Deputy Provost Brent Lindquist sat down with student media on November 24 to discuss Project 50 Forward, budget cuts, and the future of his office.
Project 50 Forward, a comprehensive guideline meant to help Stony Brook University navigate it’s immediate future, offers three key initiatives that the administration seeks to reform and improve.
One of those initiatives is “Academic Greatness,” a charge that falls to the Office of the Provost. Unfortunately for Lindquist and Provost Eric Kaler, they must try to make and implement these plans during a struggling economy and repeated cuts to Stony Brook’s state funding.
Despite financial difficulties, Lindquist stated that he would do everything he could to protect faculty and academics, and is turning to a few creative (albeit controversial) solutions.
Most of the approximately $30 million in cuts that the Provost has had to make in the last three years have been on the administrative level. Enough employees have taken retirement packages so that no one has to be let go even while departments are consolidating, says Lindquist.
Trimming excess administrative costs could also be achieved through consolidation. Lindquist said that by combining similar departments, money could be saved on administrative costs without eliminating academics or majors.
But alleviating administrative costs and personnel through retirement packages will only go so far. Retirement packages have not yet been offered to faculty, but Lindquist said it could be possible in the near future.
Students, who have until now largely been shielded by the Provost’s office from baring the brunt of the budget cuts, are going to start seeing changes as well.
Physics professor Thomas Hemmick has piloted a class beginning at 7:00 am, earlier than any other class previously offered at Stony Brook. The class of about 450 students meets in Javitz 100, the university’s largest lecture hall.
While Lindquist couldn’t comment on the future of this program, he confirmed that it is possible that other classes could be available that early in the morning as a strategy to save money by offering more classes in a day.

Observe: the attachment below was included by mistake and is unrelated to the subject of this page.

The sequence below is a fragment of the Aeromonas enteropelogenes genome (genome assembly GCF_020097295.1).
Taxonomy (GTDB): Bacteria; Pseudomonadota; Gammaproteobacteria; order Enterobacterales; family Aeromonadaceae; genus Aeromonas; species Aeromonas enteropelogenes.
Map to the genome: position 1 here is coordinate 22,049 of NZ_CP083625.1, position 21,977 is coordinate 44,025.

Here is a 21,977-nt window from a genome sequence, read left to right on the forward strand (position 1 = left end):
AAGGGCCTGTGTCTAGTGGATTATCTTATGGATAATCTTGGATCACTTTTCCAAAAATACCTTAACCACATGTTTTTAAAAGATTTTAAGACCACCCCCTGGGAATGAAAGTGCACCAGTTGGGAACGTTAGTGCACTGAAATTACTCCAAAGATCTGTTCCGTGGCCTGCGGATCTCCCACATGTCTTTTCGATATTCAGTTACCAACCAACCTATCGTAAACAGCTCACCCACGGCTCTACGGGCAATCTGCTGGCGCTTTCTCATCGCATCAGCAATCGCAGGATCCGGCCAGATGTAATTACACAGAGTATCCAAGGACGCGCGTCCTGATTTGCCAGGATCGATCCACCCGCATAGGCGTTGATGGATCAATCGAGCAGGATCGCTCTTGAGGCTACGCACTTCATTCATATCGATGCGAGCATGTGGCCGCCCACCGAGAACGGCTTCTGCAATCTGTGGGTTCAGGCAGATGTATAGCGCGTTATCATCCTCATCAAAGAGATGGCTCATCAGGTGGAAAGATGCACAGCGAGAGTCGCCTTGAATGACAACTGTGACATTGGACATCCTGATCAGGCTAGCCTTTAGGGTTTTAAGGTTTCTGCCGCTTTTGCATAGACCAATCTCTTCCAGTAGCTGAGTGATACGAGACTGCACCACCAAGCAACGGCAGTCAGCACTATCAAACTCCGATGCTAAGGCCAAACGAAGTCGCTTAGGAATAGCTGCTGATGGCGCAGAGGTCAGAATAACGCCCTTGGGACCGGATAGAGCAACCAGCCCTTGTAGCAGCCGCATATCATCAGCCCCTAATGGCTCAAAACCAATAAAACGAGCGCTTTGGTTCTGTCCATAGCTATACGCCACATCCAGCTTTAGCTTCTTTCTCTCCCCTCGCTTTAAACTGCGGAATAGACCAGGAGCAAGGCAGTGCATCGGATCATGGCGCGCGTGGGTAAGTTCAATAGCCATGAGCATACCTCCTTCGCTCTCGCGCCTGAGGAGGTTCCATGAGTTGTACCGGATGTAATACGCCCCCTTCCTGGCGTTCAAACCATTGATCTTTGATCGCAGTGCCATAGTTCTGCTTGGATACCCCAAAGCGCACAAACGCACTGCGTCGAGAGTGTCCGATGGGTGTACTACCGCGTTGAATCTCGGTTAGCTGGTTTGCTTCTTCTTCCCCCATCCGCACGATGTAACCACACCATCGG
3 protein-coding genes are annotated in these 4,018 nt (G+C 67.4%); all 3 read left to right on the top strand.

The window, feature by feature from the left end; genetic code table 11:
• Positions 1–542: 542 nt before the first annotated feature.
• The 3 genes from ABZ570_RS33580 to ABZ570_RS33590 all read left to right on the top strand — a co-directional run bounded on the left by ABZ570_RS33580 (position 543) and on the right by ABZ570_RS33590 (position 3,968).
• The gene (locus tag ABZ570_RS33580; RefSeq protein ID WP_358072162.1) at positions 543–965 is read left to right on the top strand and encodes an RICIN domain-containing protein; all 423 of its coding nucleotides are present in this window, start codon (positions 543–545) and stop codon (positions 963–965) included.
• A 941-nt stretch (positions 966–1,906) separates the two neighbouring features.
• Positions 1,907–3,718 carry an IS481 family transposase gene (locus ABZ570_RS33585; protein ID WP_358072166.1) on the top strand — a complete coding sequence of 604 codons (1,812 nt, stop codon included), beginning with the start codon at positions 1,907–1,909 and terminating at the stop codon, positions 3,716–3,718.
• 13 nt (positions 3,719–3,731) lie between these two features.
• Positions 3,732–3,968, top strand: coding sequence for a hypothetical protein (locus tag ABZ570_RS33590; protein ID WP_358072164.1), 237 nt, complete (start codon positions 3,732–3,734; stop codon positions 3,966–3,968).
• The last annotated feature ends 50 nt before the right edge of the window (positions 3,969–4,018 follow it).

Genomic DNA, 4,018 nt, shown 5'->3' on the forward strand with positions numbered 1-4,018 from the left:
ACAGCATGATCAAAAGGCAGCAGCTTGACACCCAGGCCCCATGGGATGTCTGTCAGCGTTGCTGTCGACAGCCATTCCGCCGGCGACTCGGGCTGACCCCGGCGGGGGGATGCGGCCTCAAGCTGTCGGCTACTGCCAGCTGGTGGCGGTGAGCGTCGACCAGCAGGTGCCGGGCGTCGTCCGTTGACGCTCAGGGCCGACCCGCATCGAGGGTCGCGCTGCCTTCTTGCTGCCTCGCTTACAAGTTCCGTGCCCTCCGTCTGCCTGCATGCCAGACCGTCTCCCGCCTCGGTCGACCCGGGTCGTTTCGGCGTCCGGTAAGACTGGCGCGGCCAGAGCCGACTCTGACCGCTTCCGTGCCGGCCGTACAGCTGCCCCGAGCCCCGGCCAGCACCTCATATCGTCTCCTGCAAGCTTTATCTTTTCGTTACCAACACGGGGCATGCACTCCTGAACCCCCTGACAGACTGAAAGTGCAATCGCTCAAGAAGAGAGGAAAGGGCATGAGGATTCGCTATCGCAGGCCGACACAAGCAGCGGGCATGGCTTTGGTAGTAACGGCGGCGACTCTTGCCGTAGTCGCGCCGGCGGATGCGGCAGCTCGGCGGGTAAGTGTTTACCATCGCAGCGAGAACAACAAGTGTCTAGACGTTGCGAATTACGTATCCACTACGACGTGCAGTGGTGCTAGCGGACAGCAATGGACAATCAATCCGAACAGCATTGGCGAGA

At the same time, the Provost’s office is starting to operate on a three semester mindset, increasingly looking to summer sessions as a suitable home for classes with low enrollment numbers but are still prerequisites for graduation within certain majors.
“We’re looking at the year as having three semesters,” said Lindquist.
A three semester strategy is better than the alternative, cutting the major all together, argues Lindquist.
“Once academics are cut, they are hard to bring back” he said. “That is why we’re looking to save money in other places.”
In fact, while other SUNY schools like Albany and Geneseo are being forced to cut programs, Stony Brook has added several masters programs such as an M.A. in Marine Conservation and Policy, an area that Stony Brook was previously considered to be weak in.
Compounding the complexity of all of these changes is the fact that Stony Brook will be introducing a new Provost in less than a year. Eric Kaler, who has held the title since 2007, was appointed the 16th President of the University of Minnesota two weeks ago. His new job starts on July 1, 2011.
The search for a new Provost is not officially underway yet, but it will likely begin soon, according to Lindquist.
“The process normally takes about 7 months, and July is 7 months away,” he said.
Lindquist did not rule out the possibility of hiring from within Stony Brook. For the time being, he will likely assume additional responsibilities while Kaler visits Minnesota to prepare for his presidency.
Physical changes are underway on campus as well. Beginning next semester, the Old Chemistry building will be closed as it undergoes dramatic remodeling. Lindquist described his job over the last year as working to move the six programs that used to be housed in Old Chemistry to make room for the new project.
Three lecture halls that can hold 250 students each will be added on to the building, and the new facility will resemble other new buildings architecturally.
The money being used for the Old Chem remodeling was previously designated for use to address “critical maintenance,” but Vice President of Facilities Barbara Chernow was able to convince the state that it could be used for a building project.
Other new construction includes a student recreation center and a new building in the Research and Development Park. Projects like these are funded by construction bonds that are less dependent on the economy, so money is still plentiful even while the university faces massive budget cuts.
Despite all of the new construction, it is not likely that the enrollment cap of 2700 incoming freshman that was announced earlier this semester will be lifted.
“The cap…is not space related. It’s about how many students we feel we can give a quality education,” said Lindquist.